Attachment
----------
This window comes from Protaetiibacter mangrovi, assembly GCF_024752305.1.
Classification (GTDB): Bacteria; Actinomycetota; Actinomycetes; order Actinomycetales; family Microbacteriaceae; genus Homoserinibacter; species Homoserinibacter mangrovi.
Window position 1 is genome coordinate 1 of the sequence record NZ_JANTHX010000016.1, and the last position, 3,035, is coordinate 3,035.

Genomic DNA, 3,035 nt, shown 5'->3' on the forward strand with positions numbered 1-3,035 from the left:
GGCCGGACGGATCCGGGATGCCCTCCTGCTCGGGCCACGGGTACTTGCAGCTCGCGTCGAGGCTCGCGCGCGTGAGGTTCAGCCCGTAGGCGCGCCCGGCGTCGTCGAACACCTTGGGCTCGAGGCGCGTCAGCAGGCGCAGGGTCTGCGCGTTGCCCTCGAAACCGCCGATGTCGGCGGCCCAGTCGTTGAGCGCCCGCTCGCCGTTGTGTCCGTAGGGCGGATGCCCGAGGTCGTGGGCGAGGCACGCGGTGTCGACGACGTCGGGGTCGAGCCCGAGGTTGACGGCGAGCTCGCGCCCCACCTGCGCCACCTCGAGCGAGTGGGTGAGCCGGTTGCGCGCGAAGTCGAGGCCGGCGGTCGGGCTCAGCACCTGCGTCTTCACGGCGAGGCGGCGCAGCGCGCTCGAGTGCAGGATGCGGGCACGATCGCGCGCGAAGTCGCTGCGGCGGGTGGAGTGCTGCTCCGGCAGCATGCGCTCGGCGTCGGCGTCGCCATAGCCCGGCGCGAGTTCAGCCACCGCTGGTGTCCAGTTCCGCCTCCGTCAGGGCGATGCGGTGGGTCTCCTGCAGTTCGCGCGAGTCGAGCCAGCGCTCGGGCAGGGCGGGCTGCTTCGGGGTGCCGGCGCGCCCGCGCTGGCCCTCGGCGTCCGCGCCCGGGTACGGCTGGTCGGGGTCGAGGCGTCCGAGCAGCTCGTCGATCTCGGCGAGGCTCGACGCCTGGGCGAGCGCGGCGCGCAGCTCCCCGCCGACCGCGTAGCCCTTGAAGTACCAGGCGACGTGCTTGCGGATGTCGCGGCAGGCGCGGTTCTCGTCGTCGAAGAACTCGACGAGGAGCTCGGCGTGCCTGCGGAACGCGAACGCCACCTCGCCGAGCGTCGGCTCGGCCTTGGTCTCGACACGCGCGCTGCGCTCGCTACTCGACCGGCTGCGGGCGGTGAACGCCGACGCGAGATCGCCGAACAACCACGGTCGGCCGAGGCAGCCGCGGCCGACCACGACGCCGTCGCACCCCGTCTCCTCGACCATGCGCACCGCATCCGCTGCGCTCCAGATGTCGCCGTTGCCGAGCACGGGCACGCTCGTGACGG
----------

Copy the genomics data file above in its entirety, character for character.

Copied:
This window comes from Protaetiibacter mangrovi, assembly GCF_024752305.1.
Classification (GTDB): Bacteria; Actinomycetota; Actinomycetes; order Actinomycetales; family Microbacteriaceae; genus Homoserinibacter; species Homoserinibacter mangrovi.
Window position 1 is genome coordinate 1 of the sequence record NZ_JANTHX010000016.1, and the last position, 3,035, is coordinate 3,035.

Genomic DNA, 3,035 nt, shown 5'->3' on the forward strand with positions numbered 1-3,035 from the left:
GGCCGGACGGATCCGGGATGCCCTCCTGCTCGGGCCACGGGTACTTGCAGCTCGCGTCGAGGCTCGCGCGCGTGAGGTTCAGCCCGTAGGCGCGCCCGGCGTCGTCGAACACCTTGGGCTCGAGGCGCGTCAGCAGGCGCAGGGTCTGCGCGTTGCCCTCGAAACCGCCGATGTCGGCGGCCCAGTCGTTGAGCGCCCGCTCGCCGTTGTGTCCGTAGGGCGGATGCCCGAGGTCGTGGGCGAGGCACGCGGTGTCGACGACGTCGGGGTCGAGCCCGAGGTTGACGGCGAGCTCGCGCCCCACCTGCGCCACCTCGAGCGAGTGGGTGAGCCGGTTGCGCGCGAAGTCGAGGCCGGCGGTCGGGCTCAGCACCTGCGTCTTCACGGCGAGGCGGCGCAGCGCGCTCGAGTGCAGGATGCGGGCACGATCGCGCGCGAAGTCGCTGCGGCGGGTGGAGTGCTGCTCCGGCAGCATGCGCTCGGCGTCGGCGTCGCCATAGCCCGGCGCGAGTTCAGCCACCGCTGGTGTCCAGTTCCGCCTCCGTCAGGGCGATGCGGTGGGTCTCCTGCAGTTCGCGCGAGTCGAGCCAGCGCTCGGGCAGGGCGGGCTGCTTCGGGGTGCCGGCGCGCCCGCGCTGGCCCTCGGCGTCCGCGCCCGGGTACGGCTGGTCGGGGTCGAGGCGTCCGAGCAGCTCGTCGATCTCGGCGAGGCTCGACGCCTGGGCGAGCGCGGCGCGCAGCTCCCCGCCGACCGCGTAGCCCTTGAAGTACCAGGCGACGTGCTTGCGGATGTCGCGGCAGGCGCGGTTCTCGTCGTCGAAGAACTCGACGAGGAGCTCGGCGTGCCTGCGGAACGCGAACGCCACCTCGCCGAGCGTCGGCTCGGCCTTGGTCTCGACACGCGCGCTGCGCTCGCTACTCGACCGGCTGCGGGCGGTGAACGCCGACGCGAGATCGCCGAACAACCACGGTCGGCCGAGGCAGCCGCGGCCGACCACGACGCCGTCGCACCCCGTCTCCTCGACCATGCGCACCGCATCCGCTGCGCTCCAGATGTCGCCGTTGCCGAGCACGGGCACGCTCGTGACGG